Wednesday, December 8, 2021

BNOC elects more women into its board

Over the weekend, Botswana National Olympic Committee (BNOC) elected a record number of women as board members at an annual general meeting.

During the elective meeting, history was made as four out of the seven seats in the BNOC board went to women.

Yarona Sharp, Tebo Segaise and Unaswi Matebu were elected as additional board members while Boineelo Hardy, president of Botswana Basketball Association was elected the BNOC second vice president.

Elsewhere, Botsang Tshenyego and Tshepo Sitale managed to retain their positions as BNOC President and senior vice president respectively, while Michael Moroka was elected first vice president.

Following the elective general meeting, Women and Sport Botswana (WASBO) Chairperson, Matlho Kgosi said they are grateful and proud of all women who raised their hands to leadership positions in the recent elections.

“In 2017, we had 43% representation and this year we gained 14% to make 57% representation of women in the board. We can only grow bigger as a women body to ensure more women are equipped to attain leadership positions,” she said. Kgosi noted that she applause those women who saw the value in supporting these worthy women both men and women.

With this new development, Sport Management Agency (SMA) co-founder, Tsoseletso Magang said now that the board consist of four women, her deepest wish is that they may always remember in the back of their minds that they are leading the board. 

“They must make use of this opportunity to also advocate and push women agenda and their growth in sport leadership board. Ke gore ba utlwale tota, and they must ensure that when they step down after four years, there would be a big difference,” she stated.

Magang noted that for the longest time, women have been undermining themselves as they tend to want to be perfect before attempting to do something out of their comfort zone.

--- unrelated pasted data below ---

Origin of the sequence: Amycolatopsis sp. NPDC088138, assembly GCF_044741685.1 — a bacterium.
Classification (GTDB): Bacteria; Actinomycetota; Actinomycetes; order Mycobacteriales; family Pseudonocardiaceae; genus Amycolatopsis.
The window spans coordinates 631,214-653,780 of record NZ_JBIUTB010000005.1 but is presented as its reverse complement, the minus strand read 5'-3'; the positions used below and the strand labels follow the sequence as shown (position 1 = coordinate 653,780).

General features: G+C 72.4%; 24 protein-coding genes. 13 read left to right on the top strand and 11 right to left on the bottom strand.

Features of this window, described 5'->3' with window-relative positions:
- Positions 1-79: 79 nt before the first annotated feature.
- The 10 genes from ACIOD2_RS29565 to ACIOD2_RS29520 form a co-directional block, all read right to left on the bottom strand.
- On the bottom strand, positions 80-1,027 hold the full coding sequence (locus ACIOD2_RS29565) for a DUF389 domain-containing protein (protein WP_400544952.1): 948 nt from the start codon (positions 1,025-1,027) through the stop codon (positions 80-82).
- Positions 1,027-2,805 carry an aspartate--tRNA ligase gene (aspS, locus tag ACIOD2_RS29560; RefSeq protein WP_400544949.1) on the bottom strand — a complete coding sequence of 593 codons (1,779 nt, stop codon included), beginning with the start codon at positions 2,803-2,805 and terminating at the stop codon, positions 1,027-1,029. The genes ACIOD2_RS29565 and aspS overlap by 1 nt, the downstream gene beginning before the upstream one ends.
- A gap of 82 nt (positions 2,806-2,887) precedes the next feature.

“As women, we always want to feel totally well equipped more especially in regard to leadership posts. Now seeing multiple women in one position like that of additional member can also translate to the element that they do not have a lot of confidence in themselves,” Magang explained.

“Candidates like Yarona Sharp have the ability to stand in high positions. I had wished for her to head there. But then again, she might have underestimated herself and her capability looking at the people standing for those positions; who have been in the running of sport for a little while longer and might be more favourable to voters,” she added.

In hindsight, Magang noted that a lot of balancing is done before standing for a certain post. This, she says, comes as majority of voters are men and with the imbalance between female and male when it comes to leadership, they were likely to vote male than female. She said men still need to be educated more that women too can lead just like them.

“With all honesty, additional members make little difference. Kudos to Hardy who took the bull by the horns. I was happy it was women against each other because one way or the other we would still be having a female for the second vice presidency post,” she concluded.

RELATED STORIES

Read this week's paper